Battle lines are being drawn over Donald Trump’s choice to be Ambassador to Israel.
David Friedman is a bankruptcy lawyer who has done work for Trump. Friedman is a vocal opponent to the long-standing U.S. policy of a two-state solution between Israel and the Palestinians, insulting American Jews who do support it.
When named last week, Friedman said he looked forward to doing his job “from the U.S. embassy in Israel’s eternal capital, Jerusalem” instead of Tel Aviv, where the embassy has long stood, pending a negotiated deal about the status of the holy city.
Trump campaigned on promises to change U.S. foreign policy in the Middle East and elsewhere. What will that mean for the nearly 50 year stalemate between the Israelis and Palestinians and how the United States deals with other countries in the region?
Israel and Palestine Won’t Get a Two-State Solution Under Donald Trump. But They May Get Something Better.
Haroon Moghul – Quartz
Establishment policymakers in the West still believe that the creation of a Palestinian state alongside Israel is not only possible, but desirable. This stance conveniently ignores the fact that there’s little plausible chance a Palestinian state would survive.
Now is not the time to double down on occupation, as Friedman proposes. Instead, we need to do the opposite: The greatest guarantor of a society’s stability, prosperity, and sovereignty is its ability to provide all those under its rule with a genuine sense of dignity and equality.
Instead of erasing national, cultural, or religious differences, Israel needs to find an intelligent way to forge a shared future.
Israel Needs Its Arab Friends More Than U.S. Embassy Move
Eli Lake – Bloomberg View
Israel since its founding has fought a political war with most of the world just for recognition of its right to exist. A U.S. embassy in Jerusalem is a potent symbol that the world’s most powerful democracy affirms that right without condition.
But it is nonetheless just a symbol. Today, Israel has tangible diplomatic opportunities in the region its founders could have never imagined. The Saudis work closely on security and intelligence challenges with a state it still officially calls, “the Zionist entity.” Israel’s relationships with Jordan and Egypt have never been better, despite the fact that the peace process is a dead letter.
Trump’s New Ambassador to Israel Heralds a Radical Change in Policy
Aaron David Miller – Foreign Policy
Looking for someone outside the system isn’t necessarily a bad thing. Professional diplomats and experts certainly don’t have the market cornered on what it takes to be a good ambassador. And Friedman clearly has a great deal of experience with Israel and apparently knows Hebrew as well.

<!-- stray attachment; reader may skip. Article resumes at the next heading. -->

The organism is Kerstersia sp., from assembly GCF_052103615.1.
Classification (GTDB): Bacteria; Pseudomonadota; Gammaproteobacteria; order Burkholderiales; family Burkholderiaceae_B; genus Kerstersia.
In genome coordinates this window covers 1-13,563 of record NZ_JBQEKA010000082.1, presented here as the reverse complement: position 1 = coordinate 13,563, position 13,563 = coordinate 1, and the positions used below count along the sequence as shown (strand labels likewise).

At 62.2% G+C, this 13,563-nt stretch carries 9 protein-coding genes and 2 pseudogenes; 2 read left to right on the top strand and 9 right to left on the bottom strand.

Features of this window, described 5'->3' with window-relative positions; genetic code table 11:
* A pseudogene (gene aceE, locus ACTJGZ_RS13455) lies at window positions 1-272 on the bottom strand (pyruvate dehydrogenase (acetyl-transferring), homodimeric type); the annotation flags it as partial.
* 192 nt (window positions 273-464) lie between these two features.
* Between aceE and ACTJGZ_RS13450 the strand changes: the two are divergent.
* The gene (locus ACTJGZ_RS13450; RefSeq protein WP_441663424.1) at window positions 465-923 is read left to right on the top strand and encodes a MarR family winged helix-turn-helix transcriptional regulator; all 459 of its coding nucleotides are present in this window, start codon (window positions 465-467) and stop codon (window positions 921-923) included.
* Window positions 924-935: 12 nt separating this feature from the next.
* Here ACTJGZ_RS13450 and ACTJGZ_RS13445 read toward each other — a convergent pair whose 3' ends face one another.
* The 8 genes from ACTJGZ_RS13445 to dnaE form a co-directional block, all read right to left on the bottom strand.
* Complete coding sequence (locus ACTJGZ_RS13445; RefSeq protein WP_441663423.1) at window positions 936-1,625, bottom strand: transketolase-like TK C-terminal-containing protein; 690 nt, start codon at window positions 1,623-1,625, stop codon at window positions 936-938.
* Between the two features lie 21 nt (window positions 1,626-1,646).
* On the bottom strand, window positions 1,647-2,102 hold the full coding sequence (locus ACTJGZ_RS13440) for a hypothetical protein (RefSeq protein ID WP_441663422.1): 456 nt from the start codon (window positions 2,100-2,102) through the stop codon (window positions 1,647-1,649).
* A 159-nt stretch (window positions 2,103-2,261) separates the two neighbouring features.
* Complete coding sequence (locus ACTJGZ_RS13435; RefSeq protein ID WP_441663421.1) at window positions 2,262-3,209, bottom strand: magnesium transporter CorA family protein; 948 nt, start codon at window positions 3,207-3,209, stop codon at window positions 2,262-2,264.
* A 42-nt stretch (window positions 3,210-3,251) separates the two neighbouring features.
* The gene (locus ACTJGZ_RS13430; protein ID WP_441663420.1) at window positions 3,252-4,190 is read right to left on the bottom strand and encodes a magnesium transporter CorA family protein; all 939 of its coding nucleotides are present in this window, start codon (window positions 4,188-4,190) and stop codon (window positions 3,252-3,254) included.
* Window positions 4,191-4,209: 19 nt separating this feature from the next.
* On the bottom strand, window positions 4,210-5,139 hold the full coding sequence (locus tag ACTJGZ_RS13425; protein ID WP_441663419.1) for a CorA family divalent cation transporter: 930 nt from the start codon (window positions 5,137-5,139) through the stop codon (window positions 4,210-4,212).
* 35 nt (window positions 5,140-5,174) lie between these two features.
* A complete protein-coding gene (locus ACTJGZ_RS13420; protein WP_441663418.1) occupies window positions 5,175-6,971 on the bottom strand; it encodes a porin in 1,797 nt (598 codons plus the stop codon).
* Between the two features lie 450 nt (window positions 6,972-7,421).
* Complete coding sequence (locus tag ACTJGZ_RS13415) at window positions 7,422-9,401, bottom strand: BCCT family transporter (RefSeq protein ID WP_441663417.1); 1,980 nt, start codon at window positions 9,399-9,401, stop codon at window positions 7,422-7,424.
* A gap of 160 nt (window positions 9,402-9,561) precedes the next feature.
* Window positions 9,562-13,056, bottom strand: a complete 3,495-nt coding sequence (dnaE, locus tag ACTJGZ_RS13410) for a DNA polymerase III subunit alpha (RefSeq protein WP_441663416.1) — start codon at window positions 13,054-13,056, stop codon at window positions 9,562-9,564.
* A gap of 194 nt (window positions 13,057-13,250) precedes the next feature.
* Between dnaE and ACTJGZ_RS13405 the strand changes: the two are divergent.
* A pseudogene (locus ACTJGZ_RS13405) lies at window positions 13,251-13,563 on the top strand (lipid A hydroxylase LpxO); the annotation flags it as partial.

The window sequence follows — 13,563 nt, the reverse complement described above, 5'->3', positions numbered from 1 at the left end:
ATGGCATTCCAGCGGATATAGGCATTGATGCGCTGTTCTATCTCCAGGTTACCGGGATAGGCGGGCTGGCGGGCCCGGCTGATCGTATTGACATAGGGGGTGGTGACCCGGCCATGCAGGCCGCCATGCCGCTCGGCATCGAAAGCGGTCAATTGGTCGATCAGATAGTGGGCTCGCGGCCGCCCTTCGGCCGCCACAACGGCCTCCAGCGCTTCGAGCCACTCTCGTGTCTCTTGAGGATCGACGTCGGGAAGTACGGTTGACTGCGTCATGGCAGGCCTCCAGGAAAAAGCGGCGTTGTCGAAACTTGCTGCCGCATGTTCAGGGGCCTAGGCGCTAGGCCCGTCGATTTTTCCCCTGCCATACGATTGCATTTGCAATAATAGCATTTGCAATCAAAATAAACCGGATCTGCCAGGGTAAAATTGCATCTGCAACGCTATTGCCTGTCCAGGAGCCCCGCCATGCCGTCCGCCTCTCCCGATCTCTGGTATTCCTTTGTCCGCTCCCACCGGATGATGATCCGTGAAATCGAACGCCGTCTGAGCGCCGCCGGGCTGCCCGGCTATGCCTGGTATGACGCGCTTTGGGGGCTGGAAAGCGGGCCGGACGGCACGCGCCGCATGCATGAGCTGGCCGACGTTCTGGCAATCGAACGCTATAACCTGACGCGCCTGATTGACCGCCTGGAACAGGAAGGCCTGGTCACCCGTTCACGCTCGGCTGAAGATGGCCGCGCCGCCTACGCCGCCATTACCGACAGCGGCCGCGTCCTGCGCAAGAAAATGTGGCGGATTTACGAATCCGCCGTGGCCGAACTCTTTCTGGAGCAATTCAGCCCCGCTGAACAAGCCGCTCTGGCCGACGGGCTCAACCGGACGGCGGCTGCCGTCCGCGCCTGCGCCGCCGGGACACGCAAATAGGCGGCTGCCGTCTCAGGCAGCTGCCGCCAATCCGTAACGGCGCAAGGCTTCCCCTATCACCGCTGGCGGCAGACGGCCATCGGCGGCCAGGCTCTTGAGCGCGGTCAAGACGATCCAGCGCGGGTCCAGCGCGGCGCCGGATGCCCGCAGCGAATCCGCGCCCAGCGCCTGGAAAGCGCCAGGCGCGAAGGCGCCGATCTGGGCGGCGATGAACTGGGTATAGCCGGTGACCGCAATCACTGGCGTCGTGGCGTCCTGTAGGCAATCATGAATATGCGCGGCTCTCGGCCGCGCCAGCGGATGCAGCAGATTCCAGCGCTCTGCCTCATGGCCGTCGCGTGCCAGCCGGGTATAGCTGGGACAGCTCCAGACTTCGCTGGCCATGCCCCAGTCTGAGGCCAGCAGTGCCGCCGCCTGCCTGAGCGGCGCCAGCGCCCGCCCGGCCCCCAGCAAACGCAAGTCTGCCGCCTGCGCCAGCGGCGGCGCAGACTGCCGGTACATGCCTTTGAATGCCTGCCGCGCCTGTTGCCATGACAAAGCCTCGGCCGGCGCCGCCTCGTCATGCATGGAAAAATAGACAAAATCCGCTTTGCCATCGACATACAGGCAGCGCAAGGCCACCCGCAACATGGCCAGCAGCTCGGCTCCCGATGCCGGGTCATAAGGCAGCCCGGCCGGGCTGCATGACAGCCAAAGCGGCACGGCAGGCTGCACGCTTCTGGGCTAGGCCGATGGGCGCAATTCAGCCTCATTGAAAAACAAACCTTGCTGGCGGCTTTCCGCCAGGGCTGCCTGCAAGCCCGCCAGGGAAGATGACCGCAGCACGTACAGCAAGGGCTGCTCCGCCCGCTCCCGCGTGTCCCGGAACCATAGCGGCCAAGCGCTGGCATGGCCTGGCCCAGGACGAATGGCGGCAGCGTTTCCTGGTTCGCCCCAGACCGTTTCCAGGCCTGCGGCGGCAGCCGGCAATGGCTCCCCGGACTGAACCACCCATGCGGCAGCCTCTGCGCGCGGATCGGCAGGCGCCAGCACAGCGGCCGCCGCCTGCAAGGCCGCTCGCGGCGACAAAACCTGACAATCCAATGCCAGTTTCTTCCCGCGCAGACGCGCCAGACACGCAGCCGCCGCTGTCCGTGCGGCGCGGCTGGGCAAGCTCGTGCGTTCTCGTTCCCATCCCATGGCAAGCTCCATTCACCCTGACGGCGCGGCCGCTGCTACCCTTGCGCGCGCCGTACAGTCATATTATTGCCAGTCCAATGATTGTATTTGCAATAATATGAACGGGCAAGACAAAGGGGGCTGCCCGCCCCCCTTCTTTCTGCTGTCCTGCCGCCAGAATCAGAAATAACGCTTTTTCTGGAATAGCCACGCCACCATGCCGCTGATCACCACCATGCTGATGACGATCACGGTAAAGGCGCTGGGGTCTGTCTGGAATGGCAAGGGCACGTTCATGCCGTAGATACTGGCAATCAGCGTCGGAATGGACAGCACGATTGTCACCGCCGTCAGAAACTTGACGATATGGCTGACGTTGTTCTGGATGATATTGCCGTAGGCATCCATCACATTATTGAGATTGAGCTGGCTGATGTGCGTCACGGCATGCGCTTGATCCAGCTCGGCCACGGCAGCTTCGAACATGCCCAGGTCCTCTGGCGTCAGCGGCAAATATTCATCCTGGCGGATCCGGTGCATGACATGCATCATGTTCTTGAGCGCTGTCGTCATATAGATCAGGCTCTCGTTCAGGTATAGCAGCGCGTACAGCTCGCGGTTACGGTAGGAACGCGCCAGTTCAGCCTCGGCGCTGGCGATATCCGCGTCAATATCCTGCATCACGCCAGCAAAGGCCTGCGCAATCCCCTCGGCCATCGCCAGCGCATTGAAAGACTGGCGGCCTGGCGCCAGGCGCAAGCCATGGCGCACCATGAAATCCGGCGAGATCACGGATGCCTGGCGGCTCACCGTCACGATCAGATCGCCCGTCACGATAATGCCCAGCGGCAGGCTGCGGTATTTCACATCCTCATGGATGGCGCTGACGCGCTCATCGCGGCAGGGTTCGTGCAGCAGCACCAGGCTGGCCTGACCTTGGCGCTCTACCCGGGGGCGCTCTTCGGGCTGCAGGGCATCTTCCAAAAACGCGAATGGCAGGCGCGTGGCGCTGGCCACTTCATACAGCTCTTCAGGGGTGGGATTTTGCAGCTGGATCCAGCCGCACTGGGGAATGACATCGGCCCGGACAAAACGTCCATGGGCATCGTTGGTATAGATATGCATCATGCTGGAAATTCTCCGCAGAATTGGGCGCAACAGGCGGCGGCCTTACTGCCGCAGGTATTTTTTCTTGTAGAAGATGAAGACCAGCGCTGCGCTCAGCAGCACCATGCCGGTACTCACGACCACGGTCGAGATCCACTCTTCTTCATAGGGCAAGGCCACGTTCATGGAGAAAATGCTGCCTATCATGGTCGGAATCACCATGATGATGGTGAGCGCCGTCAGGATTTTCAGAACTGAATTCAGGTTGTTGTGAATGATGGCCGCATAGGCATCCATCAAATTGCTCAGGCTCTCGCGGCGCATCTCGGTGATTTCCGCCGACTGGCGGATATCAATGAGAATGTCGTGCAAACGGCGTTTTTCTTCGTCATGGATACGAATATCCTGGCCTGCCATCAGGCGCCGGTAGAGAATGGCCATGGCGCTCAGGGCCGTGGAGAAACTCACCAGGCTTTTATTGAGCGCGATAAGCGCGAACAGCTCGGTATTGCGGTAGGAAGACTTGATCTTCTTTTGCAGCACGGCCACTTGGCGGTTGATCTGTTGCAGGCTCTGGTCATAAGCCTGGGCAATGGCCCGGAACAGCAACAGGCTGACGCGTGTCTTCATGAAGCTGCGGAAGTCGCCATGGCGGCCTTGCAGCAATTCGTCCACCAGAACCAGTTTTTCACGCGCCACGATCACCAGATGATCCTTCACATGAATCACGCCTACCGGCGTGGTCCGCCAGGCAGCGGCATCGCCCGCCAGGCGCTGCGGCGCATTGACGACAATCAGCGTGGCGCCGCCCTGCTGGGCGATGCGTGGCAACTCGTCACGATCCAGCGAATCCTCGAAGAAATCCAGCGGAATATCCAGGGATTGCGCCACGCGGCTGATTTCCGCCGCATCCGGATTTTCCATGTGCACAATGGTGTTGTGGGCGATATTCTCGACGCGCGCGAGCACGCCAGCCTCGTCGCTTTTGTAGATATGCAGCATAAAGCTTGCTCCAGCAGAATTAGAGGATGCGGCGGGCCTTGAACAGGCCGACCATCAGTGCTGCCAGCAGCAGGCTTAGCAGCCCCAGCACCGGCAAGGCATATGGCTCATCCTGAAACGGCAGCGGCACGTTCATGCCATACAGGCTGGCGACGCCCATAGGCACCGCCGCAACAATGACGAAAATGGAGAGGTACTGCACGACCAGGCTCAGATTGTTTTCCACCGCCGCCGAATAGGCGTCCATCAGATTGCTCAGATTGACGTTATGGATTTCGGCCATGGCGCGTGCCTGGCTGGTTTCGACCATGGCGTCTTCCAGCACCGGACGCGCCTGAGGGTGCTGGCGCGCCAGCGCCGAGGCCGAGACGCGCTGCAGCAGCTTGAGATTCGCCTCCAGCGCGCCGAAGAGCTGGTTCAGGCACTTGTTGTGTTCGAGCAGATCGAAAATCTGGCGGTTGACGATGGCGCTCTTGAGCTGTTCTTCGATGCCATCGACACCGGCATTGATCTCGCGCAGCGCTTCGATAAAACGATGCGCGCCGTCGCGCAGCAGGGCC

Instead, what concerns me about the departure — and it’s a radical departure — are the statements that Friedman has made on policy issues. Whether they represent his personal views or will come to reflect the policies of the Trump administration is not yet clear. What is clear is Friedman holds views on some issues, such as support for Israeli settlement activity in the West Bank and opposition to a two-state solution, that contradict years of U.S. policy.
LISTEN: Wilson Center event from December 19, 2016 about Israeli and Palestinian expectations from a Trump Administration. Speakers include; Jane Harman, President & CEO of the Wilson Center; Aaron David Miller, Wilson Center VP & Distinguished Fellow; Saeb Erekat, Chief Negotiator & Secretary-General for the Palestinian Liberation Organization; and David Horovitz, founding editor of The Times of Israel.
Trump’s Nominee for Ambassador to Israel Is Unfit to Serve
Jeremy Ben-Ami – The Washington Post
As the Nazis rolled into Vienna in 1938, my father was helping boats full of Jews escape down the Danube River….At the same time, my mother and her family escaped Vienna in 1938, not down the river, but over the Swiss mountains. Her grandmother and many cousins weren’t so lucky.
So when David Friedman, President-elect Donald Trump’s nominee to be ambassador to Israel, attacks me and Jews who share my politics on Israel as “worse than kapos” and not really Jews, it’s not only a horrific insult to my parents’ memory but also a stinging indictment of the character and the fitness to serve of the man who uttered those words. The term “kapo” refers to Jewish prisoners who were elevated by Nazi guards to supervise concentration camp operations.
What views do I hold that could evoke such hate?
One Ambassador, Two States
Jonathan S. Tobin – Commentary
The two-state solution remains the ideal way to resolve the conflict between Israel and the Palestinians. But all too many of those who ritualistically endorse the concept and are appalled at the notion of a skeptic being the ambassador to Israel are unwilling to think seriously about why that scheme hasn’t been put into effect yet….
If Friedman’s appointment signals that Trump intends to cease second-guessing Israel’s sensible refusal to make suicidal concessions and that they will discard the idea that it is America’s duty to save Israel from itself, all friends of Israel should welcome it.